Butane honey oil is a thick, golden sap-like cannabis concentrate that contains an abundance of cannabinoids and terpenes. This potent extract has been known by many names like butane hash oil or BHO, because it’s made using butane to extract the resinous material found in the cannabis plant.
During processing, BHO is vacuum purged to remove excess solvents, which allows for a clean and flavorful product. As part of an optimized post-processing workflow, the vacuum purge removes the residual butane from BHO to be used safely as either medicine or recreation.
Vacuum Purging 101
Crude oil, the raw oil that’s extracted from cannabis plant matter during BHO extraction, is put in a vacuum chamber that reduces atmospheric pressure. This process lowers the boiling point of butane so the oil can be purged of butane without damaging any of the therapeutic or psychoactive compounds in the marijuana plant material.
At sea level, the weight of the atmosphere creates 29.92” inHg of pressure, which affects the boiling point of liquids. When there’s an increased atmospheric pressure, it takes more energy for liquids to boil, so their temperature will rise accordingly.
When the atmospheric pressure is lower at higher elevations, the boiling point for liquids goes down, too. The vacuum chamber used for vacuum purging lowers the pressure so that the solvent can boil off at a much lower temperature.
We’d suggest that the vacuum purging process is one of the most essential steps in making a quality BHO extract. It removes solvents used to create crude oil, helping ensure that your products pass state-mandated residual solvent limits.
Vacuum Purging Equipment
To produce a high-quality product, it is essential to know the best methods for purging your solvent. Different equipment will require varying lengths of time and temperatures to purge solvents from products like shatter or wax.
The Vacuum Chamber
For vacuum purging, the best equipment will be able to heat every part of your extract evenly and quickly. A vacuum purge chamber has a stopcock valve that controls how much gas flows into the system at one time. Inside these specialty chambers, there are also racks or plates on which operators can place BHO. Commercially, the vacuum chamber would include shelving units where the technician can place several trays containing thin extract films. A vacuum chamber will also have a gauge to measure the atmospheric pressure in inches of mercury, designated in the form inHg or Hg.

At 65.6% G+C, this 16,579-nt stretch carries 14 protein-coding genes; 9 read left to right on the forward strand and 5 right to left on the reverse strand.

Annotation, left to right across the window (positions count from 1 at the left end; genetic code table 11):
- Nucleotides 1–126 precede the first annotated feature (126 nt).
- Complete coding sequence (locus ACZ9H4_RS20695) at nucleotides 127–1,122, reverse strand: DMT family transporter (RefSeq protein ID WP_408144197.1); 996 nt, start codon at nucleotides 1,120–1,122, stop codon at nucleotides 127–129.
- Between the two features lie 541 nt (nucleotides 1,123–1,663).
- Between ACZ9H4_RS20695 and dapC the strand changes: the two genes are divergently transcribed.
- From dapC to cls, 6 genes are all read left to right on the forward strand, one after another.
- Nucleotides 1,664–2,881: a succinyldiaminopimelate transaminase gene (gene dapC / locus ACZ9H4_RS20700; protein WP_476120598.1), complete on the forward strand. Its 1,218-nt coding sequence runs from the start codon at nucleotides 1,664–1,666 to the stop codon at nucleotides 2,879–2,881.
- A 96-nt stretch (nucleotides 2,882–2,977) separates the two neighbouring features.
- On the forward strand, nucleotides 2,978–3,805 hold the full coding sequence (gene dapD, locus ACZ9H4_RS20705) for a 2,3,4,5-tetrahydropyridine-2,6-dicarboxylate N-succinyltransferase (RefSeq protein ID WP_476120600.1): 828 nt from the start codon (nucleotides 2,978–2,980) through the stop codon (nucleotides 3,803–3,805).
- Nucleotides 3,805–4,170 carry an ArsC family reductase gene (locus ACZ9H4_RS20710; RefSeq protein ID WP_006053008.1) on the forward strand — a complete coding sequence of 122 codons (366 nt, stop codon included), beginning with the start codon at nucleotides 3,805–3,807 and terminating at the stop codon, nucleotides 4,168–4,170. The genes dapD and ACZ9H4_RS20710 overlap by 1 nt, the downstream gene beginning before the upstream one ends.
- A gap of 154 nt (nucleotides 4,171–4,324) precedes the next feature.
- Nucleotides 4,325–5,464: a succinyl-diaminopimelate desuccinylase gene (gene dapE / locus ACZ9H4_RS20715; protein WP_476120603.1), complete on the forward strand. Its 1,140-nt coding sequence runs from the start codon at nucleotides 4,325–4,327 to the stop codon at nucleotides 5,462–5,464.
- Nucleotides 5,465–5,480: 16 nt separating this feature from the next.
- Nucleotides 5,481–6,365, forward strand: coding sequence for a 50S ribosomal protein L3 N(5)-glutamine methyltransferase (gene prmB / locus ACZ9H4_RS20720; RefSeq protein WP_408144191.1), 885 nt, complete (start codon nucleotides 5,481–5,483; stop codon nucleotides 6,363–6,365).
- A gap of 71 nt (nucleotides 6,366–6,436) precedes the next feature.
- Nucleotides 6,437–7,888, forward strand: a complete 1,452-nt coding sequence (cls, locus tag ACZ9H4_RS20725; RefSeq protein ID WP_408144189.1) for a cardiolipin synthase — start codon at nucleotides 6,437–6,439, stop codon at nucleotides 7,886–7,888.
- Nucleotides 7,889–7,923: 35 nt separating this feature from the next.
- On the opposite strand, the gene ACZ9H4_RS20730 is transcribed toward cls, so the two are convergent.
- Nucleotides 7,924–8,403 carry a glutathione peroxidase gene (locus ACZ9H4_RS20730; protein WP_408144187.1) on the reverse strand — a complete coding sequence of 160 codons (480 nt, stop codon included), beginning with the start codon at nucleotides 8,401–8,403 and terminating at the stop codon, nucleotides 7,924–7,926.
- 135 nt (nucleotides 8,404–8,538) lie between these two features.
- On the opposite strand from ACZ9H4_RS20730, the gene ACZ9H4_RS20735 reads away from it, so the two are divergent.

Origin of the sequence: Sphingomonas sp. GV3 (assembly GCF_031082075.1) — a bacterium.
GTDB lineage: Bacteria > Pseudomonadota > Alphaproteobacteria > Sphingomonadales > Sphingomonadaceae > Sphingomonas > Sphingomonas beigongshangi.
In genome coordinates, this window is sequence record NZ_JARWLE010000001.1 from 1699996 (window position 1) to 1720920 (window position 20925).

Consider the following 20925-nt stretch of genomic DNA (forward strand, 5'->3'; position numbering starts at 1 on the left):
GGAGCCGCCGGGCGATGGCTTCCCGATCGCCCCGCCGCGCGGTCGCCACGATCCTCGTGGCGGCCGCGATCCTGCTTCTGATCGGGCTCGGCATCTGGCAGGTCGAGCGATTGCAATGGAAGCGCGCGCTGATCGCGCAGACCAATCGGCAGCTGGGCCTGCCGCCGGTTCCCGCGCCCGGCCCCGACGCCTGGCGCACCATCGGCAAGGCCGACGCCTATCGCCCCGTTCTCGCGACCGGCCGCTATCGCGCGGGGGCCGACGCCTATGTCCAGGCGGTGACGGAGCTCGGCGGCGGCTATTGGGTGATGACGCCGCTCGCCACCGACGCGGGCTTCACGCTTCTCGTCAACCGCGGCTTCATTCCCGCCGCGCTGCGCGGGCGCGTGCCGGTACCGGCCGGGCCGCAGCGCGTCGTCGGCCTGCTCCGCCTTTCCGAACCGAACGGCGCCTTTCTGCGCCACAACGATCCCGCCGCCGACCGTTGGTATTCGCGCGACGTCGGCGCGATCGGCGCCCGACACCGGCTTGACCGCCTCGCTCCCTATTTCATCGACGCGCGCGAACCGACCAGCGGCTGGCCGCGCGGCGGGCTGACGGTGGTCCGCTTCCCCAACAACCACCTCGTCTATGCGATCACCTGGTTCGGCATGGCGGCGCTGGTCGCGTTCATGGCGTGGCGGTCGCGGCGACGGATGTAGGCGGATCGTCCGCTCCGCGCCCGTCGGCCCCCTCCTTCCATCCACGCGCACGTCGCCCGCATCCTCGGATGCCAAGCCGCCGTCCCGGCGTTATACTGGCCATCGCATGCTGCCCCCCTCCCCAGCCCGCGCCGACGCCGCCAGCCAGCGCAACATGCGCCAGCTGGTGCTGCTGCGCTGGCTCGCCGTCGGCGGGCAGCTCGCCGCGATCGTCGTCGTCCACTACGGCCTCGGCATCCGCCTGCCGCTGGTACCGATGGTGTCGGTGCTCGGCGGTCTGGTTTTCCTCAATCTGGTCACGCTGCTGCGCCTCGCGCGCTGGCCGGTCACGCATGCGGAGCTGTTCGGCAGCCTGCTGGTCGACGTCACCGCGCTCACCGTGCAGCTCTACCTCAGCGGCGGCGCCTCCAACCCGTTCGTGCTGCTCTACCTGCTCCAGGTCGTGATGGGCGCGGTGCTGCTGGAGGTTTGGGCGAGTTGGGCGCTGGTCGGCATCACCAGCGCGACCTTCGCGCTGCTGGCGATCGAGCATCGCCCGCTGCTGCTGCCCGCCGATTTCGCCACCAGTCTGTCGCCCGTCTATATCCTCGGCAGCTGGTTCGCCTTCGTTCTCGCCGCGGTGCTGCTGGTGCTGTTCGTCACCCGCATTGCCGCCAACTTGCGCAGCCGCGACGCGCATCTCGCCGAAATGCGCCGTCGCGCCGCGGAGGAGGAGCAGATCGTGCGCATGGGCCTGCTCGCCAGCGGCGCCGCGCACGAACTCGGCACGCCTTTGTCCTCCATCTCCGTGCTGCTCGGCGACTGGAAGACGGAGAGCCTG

The Vacuum Pump
Vacuum pumps are essential for a quality extraction process. The butane is evaporated by the vacuum pump to create a potent product with minimal impurities that cannot be achieved without it. To ensure that you have the best possible final product, make sure your equipment and accessories either contain no oil or possess a sealing capability, so that oil and other contaminants aren’t introduced into what would otherwise be pure extractions.
Types of Vacuum Pumps
There are several different types of vacuum pumps, some of which we’ve described below:
Diaphragm pumps are an excellent choice for cannabis extraction because they do not use oil and have many other benefits. These pumps can last a long time and save money in the long run but require a more significant investment upfront.
Rotary vane pumps use oil to lubricate the pump components. This is a disadvantage of these units because they are more likely to require maintenance and repair. These pumps operate at close-to-zero pressure for extended time periods, but require more regular upkeep.
Oil-free and hermetically sealed scroll pumps are another option. The motor and bearings for the pump are separate from the vapor stream. This completely prevents oil contamination, which is one reason they are approved for use in cleanroom environments.